Venezuelans Ask, ‘Is It Real This Time?’
Venezuela’s opposition will attempt to flex its muscles today by rallying supporters to the streets to demand President Nicolas Maduro hand over power.
A resurgent resistance is stoking optimism among political foes of the two-decade socialist regime. While Maduro’s opponents have gathered steam in the past only to be crushed, the opposition-led National Assembly is gaining international support, some poor neighborhoods are joining protests and sanctions are choking off cash.
January 23 is symbolic as it marks the end of dictatorship in 1958 when the military pulled its support for Marcos Perez Jimenez, forcing him to flee and ushering in a long period of democracy. For now, the push for change is internal as voices supporting a foreign intervention have gone quiet.
Since being sworn in for a second term earlier this month, Maduro has been further isolated, though he still has plenty of levers. The top military brass has been rewarded with economic benefits for backing his rule, millions of Venezuelans have fled and many who stayed depend on the government for food and welfare.
The opposition is led by Juan Guaido, a disciple of politician Leopoldo Lopez who is under house arrest for challenging Maduro in 2014. He’ll have to tread carefully or risk a similar fate.
Moving target | Donald Trump’s closest advisers have competing senses of what the president would be willing to concede to reopen the government, complicating negotiations to bridge the month-long impasse over border security funding. The first signs of movement from the Senate came yesterday, when leaders agreed to vote tomorrow on rival proposals to end the standoff. But neither measure is likely to advance. Meanwhile, the fallout continues:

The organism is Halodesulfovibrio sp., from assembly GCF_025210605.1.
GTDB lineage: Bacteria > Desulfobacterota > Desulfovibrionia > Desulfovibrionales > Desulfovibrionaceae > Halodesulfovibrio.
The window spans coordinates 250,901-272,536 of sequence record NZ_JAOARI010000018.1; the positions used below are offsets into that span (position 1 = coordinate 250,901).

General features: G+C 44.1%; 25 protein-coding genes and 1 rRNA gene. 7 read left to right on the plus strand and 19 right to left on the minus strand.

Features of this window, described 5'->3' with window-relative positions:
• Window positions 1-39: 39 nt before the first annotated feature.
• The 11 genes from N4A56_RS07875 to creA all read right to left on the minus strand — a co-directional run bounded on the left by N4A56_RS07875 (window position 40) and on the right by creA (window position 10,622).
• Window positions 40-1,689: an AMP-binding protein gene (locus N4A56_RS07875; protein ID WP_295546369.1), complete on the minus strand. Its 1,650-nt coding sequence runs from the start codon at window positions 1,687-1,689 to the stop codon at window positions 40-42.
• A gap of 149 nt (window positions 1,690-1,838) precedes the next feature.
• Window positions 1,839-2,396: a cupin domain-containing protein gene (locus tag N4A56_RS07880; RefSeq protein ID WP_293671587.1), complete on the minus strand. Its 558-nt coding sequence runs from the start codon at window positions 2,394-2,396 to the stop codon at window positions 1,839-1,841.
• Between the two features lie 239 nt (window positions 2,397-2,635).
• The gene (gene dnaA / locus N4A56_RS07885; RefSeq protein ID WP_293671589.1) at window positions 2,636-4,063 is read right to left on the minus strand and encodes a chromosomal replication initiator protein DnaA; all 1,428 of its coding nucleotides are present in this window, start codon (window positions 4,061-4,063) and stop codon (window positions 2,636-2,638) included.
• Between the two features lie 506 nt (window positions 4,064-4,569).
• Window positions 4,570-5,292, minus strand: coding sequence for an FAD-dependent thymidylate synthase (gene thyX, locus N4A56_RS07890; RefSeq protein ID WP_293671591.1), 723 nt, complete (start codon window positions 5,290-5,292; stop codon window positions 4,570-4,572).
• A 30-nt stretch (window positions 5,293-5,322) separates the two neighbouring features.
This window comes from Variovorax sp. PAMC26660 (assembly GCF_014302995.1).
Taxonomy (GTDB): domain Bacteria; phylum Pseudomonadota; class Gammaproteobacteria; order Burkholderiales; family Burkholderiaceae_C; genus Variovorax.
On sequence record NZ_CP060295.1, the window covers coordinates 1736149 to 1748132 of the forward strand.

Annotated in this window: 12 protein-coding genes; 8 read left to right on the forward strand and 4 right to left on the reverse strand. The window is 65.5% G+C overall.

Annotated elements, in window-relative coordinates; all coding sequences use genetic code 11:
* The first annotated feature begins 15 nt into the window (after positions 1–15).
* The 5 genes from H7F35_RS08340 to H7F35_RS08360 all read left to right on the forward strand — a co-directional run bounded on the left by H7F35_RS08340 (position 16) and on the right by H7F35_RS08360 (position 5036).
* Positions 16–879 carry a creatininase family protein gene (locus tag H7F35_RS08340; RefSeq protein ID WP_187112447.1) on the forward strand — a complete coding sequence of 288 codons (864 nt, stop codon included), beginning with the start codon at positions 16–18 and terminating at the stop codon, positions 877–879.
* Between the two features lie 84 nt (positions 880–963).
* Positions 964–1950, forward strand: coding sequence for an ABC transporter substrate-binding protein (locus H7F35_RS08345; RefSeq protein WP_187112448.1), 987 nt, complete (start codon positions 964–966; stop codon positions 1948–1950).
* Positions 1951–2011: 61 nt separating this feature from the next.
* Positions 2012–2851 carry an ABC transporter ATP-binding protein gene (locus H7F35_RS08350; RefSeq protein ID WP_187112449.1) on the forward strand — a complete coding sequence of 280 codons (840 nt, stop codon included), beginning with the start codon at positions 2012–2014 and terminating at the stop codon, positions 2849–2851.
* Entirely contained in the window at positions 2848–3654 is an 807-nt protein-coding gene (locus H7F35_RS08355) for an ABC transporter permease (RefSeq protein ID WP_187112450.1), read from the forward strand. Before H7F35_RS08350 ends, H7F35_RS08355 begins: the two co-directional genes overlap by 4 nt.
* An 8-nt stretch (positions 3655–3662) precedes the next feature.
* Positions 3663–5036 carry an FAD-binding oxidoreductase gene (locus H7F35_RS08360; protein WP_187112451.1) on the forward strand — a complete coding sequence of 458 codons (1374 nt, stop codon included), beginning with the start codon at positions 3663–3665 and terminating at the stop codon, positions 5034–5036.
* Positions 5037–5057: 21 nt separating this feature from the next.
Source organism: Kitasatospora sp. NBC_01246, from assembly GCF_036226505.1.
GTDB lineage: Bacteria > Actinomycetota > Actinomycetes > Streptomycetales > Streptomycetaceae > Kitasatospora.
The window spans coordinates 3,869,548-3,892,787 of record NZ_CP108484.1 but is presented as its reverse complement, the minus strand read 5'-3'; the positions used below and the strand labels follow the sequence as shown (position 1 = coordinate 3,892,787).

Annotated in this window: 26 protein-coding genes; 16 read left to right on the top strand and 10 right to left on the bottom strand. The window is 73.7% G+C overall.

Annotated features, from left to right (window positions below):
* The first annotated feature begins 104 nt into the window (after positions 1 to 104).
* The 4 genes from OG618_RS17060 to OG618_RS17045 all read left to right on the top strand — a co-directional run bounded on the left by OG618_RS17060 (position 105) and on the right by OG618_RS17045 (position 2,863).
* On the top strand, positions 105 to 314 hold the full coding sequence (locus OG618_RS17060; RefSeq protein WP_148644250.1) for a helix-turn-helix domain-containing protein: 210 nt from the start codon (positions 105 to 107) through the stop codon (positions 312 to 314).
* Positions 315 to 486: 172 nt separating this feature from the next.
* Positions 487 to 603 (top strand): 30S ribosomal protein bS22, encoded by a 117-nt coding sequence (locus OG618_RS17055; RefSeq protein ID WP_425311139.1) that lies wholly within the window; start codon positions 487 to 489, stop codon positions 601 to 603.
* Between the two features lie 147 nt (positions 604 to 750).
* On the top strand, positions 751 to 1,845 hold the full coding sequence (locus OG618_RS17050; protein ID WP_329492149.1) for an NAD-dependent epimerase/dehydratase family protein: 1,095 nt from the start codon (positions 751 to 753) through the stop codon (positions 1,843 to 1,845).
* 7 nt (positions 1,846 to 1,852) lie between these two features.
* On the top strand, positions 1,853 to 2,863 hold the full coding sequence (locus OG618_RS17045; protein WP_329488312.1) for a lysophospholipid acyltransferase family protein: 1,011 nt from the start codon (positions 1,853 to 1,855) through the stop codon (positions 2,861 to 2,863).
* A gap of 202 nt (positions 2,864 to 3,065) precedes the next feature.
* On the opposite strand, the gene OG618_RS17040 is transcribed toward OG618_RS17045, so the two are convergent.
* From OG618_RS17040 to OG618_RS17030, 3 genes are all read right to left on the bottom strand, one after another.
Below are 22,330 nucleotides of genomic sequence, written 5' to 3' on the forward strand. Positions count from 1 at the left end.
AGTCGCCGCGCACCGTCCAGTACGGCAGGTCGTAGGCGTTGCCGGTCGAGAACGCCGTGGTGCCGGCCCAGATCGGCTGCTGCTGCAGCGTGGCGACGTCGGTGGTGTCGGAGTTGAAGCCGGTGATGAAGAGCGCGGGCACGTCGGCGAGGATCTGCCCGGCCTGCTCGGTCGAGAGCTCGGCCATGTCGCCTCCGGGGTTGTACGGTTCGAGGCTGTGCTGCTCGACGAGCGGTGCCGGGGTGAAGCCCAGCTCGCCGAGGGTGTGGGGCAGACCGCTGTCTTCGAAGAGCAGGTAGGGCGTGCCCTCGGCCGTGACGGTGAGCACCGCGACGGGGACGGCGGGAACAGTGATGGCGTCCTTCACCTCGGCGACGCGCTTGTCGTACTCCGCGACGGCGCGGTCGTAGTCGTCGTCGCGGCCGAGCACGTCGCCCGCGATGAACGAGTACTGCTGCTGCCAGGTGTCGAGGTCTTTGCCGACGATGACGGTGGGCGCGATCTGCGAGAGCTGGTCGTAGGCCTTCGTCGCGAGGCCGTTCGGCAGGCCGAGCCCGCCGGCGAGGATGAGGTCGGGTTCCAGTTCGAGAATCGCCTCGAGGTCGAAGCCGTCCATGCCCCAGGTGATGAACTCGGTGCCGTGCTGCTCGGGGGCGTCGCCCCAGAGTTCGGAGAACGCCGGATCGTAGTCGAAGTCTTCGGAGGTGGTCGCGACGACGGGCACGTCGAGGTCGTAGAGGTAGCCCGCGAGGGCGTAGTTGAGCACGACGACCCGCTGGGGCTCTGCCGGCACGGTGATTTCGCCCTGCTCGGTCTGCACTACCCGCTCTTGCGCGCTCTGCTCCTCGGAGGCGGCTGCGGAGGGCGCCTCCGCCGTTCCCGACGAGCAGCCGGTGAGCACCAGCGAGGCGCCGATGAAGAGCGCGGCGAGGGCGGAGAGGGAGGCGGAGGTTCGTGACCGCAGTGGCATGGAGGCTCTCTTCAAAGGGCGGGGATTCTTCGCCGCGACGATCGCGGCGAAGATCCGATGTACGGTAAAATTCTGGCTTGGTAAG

Strategic opportunity | Russia and China are taking advantage of global political turmoil to expand their influence and undermine American goals, U.S. intelligence agencies say. Changes in the “strategic environment” including attacks on Western democracy and isolationist tendencies within governments have become major challenges, according to their strategy document issued every four years. The reference to a weakened international order is new compared to the 2014 version.
Promises, promises | Top White House economic adviser Larry Kudlow stressed that trade talks with China will hinge on Beijing following through on commitments made during negotiations, saying the U.S. wants to see “deadlines and timetables.” Chinese Vice Premier Liu He travels to Washington to meet with trade czar Robert Lighthizer later this month, a discussion Kudlow said would be “determinative.”
Bit player | The leading 2020 Democratic presidential contenders are mostly ignoring Trump as they launch their campaigns. The absence reflects a mix of Trump fatigue among some progressives and the more urgent need for candidates to distinguish themselves in a potentially crowded field, Sahil Kapur writes. It mirrors a strategy employed by many of the Democrats who were successful in the November midterm congressional elections.
Chancellor’s downfall | Europe’s dominant leader saw her power slip away at home last year as her party rebelled against her support for immigration. Arne Delfs and Ben Sills take an exclusive inside look at how conservatives in Germany’s Christian Democratic Union moved against Angela Merkel to bring the end of her time in office into view.
What to Watch
The Trump administration can start barring most transgender people from serving in the armed forces after a divided U.S. Supreme Court put on hold lower court decisions that had blocked the planned ban from taking effect.
Friends fear writer and former Chinese diplomat Yang Hengjun, now an Australian citizen, is missing after he failed to make the second leg of a flight from New York to Shanghai. Australia’s government said it’s seeking information about the case.
And finally... Businessmen and politicians who held secret discussions in a Latvian sauna may be sweating more now than when they visited. As Aaron Eglitis and Andrew Langley report, it turns out anti-corruption agents were listening to their conversations in the Taureni resort complex near a secluded reservoir outside Riga. Clandestine recordings have already triggered bribery charges against the country’s central bank governor and uncovered a rigged public-transport tender in the capital. The question now is how many more tapes are out there?
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